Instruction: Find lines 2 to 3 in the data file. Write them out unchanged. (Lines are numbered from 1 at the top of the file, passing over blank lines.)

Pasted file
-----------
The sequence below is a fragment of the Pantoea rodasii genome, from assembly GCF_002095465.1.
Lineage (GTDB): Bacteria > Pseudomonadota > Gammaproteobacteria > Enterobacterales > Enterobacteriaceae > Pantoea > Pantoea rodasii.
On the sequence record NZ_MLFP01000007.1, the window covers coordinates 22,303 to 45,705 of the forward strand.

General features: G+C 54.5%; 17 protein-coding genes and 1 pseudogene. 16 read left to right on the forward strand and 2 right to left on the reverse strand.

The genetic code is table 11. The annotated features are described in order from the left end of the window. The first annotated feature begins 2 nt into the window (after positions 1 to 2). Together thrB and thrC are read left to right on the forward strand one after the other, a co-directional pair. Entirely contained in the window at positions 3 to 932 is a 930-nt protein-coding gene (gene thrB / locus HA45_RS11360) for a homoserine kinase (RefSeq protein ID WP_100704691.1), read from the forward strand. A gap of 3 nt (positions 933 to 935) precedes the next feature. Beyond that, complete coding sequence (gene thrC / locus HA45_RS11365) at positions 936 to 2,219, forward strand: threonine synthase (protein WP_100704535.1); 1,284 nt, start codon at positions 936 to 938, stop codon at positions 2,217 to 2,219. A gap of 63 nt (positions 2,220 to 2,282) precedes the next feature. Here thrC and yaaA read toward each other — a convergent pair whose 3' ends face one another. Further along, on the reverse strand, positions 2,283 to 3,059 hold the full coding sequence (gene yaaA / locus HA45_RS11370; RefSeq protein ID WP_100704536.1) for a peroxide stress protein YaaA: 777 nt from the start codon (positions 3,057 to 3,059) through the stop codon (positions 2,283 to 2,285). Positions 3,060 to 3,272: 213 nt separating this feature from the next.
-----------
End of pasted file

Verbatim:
Lineage (GTDB): Bacteria > Pseudomonadota > Gammaproteobacteria > Enterobacterales > Enterobacteriaceae > Pantoea > Pantoea rodasii.
On the sequence record NZ_MLFP01000007.1, the window covers coordinates 22,303 to 45,705 of the forward strand.